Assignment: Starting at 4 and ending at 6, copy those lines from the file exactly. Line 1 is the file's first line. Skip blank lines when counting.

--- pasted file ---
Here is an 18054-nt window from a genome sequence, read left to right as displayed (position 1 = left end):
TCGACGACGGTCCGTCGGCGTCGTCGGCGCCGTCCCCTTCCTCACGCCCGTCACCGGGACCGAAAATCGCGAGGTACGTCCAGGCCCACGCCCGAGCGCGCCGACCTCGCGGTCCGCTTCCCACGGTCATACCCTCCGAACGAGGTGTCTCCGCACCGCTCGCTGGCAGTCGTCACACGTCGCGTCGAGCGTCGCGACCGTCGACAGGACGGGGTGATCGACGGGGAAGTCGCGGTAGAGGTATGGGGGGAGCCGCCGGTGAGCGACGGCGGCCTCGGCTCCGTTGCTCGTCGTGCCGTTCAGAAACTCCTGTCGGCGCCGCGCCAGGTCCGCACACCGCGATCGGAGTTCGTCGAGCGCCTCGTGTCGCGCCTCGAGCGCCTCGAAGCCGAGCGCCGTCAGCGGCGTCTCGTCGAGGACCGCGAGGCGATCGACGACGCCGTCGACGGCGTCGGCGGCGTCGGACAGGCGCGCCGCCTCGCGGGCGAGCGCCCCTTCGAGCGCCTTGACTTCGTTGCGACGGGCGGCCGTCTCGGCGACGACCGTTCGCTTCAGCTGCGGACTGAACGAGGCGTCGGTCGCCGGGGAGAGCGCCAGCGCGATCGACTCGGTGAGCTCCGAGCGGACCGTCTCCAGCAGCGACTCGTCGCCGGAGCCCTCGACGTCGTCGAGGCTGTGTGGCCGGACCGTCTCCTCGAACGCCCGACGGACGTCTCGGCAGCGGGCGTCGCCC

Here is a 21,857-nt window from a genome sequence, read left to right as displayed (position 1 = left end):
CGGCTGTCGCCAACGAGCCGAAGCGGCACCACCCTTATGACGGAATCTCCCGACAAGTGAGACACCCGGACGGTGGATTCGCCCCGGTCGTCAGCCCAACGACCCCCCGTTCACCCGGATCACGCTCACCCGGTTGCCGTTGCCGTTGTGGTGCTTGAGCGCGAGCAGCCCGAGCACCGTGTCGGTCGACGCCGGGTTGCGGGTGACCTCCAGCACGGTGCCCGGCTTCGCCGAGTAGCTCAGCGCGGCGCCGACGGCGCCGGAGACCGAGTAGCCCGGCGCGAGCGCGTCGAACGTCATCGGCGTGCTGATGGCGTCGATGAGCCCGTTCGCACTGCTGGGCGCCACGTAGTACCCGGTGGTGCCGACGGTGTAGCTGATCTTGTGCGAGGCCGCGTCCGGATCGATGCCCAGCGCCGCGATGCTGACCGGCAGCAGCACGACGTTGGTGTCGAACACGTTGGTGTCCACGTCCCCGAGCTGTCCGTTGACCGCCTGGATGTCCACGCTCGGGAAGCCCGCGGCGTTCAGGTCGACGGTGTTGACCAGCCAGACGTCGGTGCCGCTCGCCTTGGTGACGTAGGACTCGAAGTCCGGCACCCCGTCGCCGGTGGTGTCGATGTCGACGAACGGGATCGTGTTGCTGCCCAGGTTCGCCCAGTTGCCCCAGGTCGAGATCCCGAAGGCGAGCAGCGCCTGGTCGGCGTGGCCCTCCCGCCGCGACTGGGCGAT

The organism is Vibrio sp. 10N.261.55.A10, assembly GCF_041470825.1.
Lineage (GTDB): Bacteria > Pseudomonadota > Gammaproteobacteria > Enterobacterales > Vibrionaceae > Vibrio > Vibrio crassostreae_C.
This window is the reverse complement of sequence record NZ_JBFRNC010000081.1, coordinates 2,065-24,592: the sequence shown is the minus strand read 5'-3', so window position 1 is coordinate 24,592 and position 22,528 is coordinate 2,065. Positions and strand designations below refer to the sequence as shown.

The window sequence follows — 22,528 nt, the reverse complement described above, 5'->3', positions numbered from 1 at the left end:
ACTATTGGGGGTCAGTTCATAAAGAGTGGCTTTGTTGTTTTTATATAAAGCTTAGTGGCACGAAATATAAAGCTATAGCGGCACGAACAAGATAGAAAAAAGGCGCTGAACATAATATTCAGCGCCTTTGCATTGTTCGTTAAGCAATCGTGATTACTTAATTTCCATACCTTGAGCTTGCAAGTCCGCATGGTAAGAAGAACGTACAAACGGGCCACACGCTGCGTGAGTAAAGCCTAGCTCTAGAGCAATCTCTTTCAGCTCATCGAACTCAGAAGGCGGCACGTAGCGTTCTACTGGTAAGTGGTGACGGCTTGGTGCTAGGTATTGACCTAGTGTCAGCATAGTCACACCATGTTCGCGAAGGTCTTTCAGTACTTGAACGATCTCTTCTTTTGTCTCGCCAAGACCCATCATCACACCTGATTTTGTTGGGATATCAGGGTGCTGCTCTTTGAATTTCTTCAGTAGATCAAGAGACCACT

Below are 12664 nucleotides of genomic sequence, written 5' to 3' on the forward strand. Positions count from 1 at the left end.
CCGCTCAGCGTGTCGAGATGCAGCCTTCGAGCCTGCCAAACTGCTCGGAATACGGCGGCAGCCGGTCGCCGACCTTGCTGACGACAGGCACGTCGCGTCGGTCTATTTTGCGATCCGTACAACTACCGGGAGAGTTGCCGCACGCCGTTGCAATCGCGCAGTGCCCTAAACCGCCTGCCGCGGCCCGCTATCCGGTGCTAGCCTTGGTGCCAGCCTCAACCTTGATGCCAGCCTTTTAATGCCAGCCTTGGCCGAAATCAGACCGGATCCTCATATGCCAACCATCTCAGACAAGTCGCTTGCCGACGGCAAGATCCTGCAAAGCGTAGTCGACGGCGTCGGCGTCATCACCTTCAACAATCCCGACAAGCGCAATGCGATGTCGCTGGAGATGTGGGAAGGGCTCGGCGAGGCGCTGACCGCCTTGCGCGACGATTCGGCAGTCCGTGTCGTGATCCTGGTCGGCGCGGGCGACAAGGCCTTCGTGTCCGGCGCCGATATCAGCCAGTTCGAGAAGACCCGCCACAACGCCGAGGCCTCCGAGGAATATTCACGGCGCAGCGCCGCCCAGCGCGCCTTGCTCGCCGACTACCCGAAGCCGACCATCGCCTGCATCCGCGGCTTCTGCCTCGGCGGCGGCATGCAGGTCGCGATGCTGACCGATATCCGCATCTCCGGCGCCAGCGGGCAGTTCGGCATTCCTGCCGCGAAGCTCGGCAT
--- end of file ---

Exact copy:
CGGCTGTCGCCAACGAGCCGAAGCGGCACCACCCTTATGACGGAATCTCCCGACAAGTGAGACACCCGGACGGTGGATTCGCCCCGGTCGTCAGCCCAACGACCCCCCGTTCACCCGGATCACGCTCACCCGGTTGCCGTTGCCGTTGTGGTGCTTGAGCGCGAGCAGCCCGAGCACCGTGTCGGTCGACGCCGGGTTGCGGGTGACCTCCAGCACGGTGCCCGGCTTCGCCGAGTAGCTCAGCGCGGCGCCGACGGCGCCGGAGACCGAGTAGCCCGGCGCGAGCGCGTCGAACGTCATCGGCGTGCTGATGGCGTCGATGAGCCCGTTCGCACTGCTGGGCGCCACGTAGTACCCGGTGGTGCCGACGGTGTAGCTGATCTTGTGCGAGGCCGCGTCCGGATCGATGCCCAGCGCCGCGATGCTGACCGGCAGCAGCACGACGTTGGTGTCGAACACGTTGGTGTCCACGTCCCCGAGCTGTCCGTTGACCGCCTGGATGTCCACGCTCGGGAAGCCCGCGGCGTTCAGGTCGACGGTGTTGACCAGCCAGACGTCGGTGCCGCTCGCCTTGGTGACGTAGGACTCGAAGTCCGGCACCCCGTCGCCGGTGGTGTCGATGTCGACGAACGGGATCGTGTTGCTGCCCAGGTTCGCCCAGTTGCCCCAGGTCGAGATCCCGAAGGCGAGCAGCGCCTGGTCGGCGTGGCCCTCCCGCCGCGACTGGGCGAT

The organism is Vibrio sp. 10N.261.55.A10, assembly GCF_041470825.1.
Lineage (GTDB): Bacteria > Pseudomonadota > Gammaproteobacteria > Enterobacterales > Vibrionaceae > Vibrio > Vibrio crassostreae_C.